Can Farnsworth be a successful reliever without the same fastball velocity? (Credit: Kim Klement-US PRESSWIRE)

Can Kyle Farnsworth Get Back on Track?


The good news is that Kyle Farnsworth is back from his elbow injury. The bad news is that he has been a complete disaster so far. He has made 6 relief appearances, going 0-2 with a 9.00 ERA, striking out 7 but walking 6 in 5 innings. Are Farnsworth’s struggles simply a product of rust after not pitching in a big league game since last September or has Farnsworth lost something from his arsenal? Let’s compare the Pitch F/X data on Farnsworth from 2011 and 2012, courtesy of Brooks Baseball, in one of my original displays and see if there’s significant enough differences between the two years for us to be concerned long-term.

The two graphs here look very similar. But the key is pretty alarming. The pitches in the key are ordered based on the frequency that each of them were thrown, and we see that the slider went from last in 2011 to first in 2012. But that’s just the start. Kyle Farnsworth has always been a pitcher who worked primarily with a fastball-slider combination, but one of the big reasons that he was so successful in 2011, posting a 2.18 ERA, a 3.29 FIP, and a career-high 25 saves in 63 appearances, was that he managed to take velocity on and off his two pitches to fool hitters and force weak contact. We see in the 2011 graph how his sinker is basically his fastball, but taking 2.5-3 MPH off of it led to more sink and horizontal run. The relationship between his slider and cutter was the opposite as he added velocity to his slider and lost some movement to get to his cutter. In 2012, we see similar movement, but the velocity is around 2 MPH down on both his fastballs. That has made them much less effective and forced him to go to his slider as a put-away pitch for more than he would like. With 2 strikes in 2012, Farnsworth has gone to his slider an insane 82% of the time compared to just 27% in 2011.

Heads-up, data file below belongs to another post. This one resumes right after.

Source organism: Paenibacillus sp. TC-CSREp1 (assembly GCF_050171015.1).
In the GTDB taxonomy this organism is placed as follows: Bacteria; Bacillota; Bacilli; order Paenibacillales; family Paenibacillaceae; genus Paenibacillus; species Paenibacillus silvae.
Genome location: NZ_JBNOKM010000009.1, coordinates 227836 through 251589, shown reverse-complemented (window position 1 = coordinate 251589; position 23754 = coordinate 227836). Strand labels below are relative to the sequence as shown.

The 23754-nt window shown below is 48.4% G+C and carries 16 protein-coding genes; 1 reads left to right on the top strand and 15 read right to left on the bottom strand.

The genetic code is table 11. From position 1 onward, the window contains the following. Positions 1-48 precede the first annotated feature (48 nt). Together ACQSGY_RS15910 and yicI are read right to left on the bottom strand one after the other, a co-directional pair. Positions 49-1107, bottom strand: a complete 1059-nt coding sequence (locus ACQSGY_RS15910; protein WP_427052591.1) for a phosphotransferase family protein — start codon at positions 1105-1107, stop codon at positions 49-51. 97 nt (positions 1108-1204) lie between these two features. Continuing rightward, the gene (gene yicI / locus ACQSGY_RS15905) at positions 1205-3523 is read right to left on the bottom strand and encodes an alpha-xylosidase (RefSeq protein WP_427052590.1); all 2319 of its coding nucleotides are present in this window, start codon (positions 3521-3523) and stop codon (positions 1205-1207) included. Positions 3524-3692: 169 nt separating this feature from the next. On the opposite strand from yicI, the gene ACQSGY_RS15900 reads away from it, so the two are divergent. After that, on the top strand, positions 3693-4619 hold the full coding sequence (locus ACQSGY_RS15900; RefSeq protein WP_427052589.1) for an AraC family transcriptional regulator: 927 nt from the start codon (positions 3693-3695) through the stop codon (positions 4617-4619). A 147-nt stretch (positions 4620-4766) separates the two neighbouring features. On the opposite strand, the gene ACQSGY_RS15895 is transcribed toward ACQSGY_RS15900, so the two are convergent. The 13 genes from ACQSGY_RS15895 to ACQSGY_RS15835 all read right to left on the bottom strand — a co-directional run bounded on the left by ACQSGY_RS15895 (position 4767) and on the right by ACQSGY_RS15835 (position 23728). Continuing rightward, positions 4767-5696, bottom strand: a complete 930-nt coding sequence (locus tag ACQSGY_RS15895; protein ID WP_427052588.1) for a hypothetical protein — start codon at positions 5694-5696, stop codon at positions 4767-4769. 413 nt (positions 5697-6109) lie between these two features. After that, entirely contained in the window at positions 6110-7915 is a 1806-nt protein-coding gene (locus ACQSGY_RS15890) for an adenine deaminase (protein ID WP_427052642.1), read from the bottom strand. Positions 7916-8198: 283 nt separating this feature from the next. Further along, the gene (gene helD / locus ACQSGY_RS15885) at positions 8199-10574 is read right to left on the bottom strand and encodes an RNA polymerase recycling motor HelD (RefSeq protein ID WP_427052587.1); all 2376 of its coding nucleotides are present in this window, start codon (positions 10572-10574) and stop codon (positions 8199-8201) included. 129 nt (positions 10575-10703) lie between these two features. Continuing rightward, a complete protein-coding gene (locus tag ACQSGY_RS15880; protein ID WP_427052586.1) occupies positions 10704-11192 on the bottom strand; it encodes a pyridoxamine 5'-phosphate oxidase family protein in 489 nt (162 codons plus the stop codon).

Farnsworth’s control and command clearly have not come back yet and that’s a process where the Rays just need to wait for it happen. But even if it does, can Farnsworth overcome his loss of velocity? I’ll say yes, but Farnsworth will likely never close consistently in the major leagues again. In order to get back on track, Farnsworth needs to figure out where his pitches are going, and then he has to mix them better to keep hitters off balance. In 2011, Farnsworth used his four-seam fastball, his cutter, and his sinker all around the same percentage of the time. In 2012, he has completely abandoned his cutter, despite promising movement, making him a three-pitch pitcher with his fastballs significantly worse than they have been in the past. Farnsworth has to have the confidence to use any pitch in any count. His arsenal has always been better when he establishes his fastball, but he has to be willing to start with a first-pitch cutter or a slider because he can’t simply throw a high-90′s fastball anymore and be confident that hitters won’t be able to do anything with it. Kyle Farnsworth has always been a “thrower.” Now, he has to become more of a “pitcher” and continue what he did in 2011, keeping hitters off balance with his four-pitch mix. Farnsworth has to get his control and command back before he can have the slightest bit of success. But once that happens, the difference between Farnsworth being an over-the-hill middle reliever and a pitcher who can continue to succeed will be how he mixes his pitches and utilizes his entire arsenal to keep hitters guessing.

Tags: Featured Kyle Farnsworth Pitch F/X Popular